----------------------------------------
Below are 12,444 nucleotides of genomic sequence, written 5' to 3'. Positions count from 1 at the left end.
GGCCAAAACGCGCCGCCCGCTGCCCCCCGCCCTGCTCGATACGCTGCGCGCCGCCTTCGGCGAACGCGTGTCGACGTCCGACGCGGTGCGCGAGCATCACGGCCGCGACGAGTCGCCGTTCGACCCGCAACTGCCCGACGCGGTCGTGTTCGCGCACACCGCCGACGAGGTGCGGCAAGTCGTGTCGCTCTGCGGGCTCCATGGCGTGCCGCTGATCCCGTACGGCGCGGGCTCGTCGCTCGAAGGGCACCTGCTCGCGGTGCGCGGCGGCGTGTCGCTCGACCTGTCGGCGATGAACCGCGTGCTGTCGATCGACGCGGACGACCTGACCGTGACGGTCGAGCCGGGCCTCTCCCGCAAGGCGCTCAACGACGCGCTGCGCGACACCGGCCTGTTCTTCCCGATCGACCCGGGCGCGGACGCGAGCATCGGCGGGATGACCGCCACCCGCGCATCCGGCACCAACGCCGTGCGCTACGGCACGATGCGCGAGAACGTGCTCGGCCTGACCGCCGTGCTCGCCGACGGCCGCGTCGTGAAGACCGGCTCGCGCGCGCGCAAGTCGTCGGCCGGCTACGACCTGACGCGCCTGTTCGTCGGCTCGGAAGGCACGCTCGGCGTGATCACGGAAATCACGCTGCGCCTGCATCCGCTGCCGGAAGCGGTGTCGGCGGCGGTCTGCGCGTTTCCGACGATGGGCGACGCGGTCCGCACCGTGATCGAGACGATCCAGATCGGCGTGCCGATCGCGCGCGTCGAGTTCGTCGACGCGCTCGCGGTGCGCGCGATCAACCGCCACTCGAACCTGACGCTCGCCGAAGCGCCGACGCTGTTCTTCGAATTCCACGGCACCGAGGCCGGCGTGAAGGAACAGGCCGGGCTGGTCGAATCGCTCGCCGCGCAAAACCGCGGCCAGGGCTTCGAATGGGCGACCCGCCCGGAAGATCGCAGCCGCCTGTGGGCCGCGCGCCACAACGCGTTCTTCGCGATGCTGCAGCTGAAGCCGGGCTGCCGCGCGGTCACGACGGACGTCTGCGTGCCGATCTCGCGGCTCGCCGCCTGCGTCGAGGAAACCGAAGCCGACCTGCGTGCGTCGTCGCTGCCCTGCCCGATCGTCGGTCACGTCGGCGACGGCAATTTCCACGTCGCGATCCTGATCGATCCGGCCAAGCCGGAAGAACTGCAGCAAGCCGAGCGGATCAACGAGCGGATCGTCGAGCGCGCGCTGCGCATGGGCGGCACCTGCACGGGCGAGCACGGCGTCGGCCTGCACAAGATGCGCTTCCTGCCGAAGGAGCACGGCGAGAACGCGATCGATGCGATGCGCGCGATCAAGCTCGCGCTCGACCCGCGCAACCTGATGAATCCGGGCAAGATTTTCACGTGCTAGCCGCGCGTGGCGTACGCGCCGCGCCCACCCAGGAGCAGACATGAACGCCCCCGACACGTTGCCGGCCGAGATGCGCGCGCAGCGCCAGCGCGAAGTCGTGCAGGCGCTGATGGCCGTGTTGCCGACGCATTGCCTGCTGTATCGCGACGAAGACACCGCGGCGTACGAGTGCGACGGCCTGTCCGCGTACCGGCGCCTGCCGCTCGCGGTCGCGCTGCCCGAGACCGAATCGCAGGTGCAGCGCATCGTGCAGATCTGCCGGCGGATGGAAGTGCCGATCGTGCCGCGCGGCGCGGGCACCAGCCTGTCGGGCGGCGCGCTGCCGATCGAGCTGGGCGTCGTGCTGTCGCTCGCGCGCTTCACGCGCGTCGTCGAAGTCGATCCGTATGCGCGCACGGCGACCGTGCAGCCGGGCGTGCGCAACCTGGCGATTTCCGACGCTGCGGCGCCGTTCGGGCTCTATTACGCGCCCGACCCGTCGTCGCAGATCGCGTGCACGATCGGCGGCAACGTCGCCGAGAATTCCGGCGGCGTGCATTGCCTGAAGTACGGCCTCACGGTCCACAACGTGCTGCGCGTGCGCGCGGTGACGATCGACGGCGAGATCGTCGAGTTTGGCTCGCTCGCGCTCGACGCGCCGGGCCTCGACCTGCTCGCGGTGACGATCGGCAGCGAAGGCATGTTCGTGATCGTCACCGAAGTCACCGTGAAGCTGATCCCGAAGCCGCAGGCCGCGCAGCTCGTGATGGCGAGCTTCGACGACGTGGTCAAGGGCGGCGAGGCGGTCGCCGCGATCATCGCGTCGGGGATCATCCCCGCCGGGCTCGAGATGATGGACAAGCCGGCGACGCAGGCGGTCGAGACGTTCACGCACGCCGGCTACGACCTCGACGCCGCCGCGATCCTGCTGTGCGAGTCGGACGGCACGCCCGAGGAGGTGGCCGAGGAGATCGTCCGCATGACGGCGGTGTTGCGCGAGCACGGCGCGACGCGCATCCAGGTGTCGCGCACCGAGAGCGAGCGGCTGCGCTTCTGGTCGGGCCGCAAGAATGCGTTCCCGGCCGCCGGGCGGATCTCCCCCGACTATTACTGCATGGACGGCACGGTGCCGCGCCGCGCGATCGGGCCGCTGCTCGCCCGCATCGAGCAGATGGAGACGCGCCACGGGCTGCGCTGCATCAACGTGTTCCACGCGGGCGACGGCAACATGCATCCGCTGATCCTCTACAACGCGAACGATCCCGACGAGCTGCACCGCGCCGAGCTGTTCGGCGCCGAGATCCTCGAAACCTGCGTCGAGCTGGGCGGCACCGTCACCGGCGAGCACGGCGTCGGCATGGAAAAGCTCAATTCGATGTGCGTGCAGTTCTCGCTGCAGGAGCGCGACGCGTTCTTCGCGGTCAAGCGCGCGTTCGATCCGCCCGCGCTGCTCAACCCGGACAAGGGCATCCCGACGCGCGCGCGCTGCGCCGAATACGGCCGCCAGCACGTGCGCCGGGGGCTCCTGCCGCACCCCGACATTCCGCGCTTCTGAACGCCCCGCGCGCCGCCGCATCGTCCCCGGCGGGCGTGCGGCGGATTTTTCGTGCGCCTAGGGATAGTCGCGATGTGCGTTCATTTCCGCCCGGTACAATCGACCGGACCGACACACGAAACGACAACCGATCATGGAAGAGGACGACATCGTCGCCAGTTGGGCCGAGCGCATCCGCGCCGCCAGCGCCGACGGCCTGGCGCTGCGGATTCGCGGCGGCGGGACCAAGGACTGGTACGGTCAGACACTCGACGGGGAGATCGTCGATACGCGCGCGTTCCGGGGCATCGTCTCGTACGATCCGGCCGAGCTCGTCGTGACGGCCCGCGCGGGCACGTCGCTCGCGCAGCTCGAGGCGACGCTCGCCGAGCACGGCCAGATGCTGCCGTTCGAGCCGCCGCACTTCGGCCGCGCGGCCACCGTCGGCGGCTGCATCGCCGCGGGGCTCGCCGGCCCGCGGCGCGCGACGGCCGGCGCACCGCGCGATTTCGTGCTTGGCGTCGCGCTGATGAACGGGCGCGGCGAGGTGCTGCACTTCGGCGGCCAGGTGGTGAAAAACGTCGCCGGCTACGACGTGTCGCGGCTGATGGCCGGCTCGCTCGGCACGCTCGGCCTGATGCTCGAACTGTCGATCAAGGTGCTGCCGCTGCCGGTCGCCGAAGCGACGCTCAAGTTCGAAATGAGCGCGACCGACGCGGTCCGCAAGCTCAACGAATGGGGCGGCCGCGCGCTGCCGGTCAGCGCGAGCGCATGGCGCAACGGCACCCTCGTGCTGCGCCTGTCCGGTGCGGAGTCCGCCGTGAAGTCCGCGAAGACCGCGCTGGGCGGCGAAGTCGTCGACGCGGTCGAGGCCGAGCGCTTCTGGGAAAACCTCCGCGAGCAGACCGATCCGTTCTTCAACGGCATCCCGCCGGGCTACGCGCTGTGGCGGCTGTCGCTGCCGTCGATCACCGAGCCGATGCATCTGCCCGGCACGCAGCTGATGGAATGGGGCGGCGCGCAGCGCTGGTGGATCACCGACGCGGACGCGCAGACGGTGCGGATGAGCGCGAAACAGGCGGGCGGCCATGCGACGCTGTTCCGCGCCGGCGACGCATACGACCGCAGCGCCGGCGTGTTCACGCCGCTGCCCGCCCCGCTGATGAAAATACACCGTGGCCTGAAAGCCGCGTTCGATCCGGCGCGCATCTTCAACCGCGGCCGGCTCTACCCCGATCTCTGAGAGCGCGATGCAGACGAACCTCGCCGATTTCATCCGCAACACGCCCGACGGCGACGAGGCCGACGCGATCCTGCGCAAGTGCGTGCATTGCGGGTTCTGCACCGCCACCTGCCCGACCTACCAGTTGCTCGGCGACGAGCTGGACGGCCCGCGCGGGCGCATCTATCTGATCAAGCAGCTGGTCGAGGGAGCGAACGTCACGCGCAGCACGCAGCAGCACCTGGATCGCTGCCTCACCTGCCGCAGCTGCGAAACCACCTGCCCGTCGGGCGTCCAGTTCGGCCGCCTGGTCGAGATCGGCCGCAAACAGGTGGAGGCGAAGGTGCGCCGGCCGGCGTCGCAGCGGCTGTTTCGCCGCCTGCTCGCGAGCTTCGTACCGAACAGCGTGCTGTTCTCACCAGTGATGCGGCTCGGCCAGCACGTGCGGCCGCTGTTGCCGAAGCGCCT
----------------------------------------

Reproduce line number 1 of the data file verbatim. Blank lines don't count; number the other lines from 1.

Below are 12,444 nucleotides of genomic sequence, written 5' to 3'. Positions count from 1 at the left end.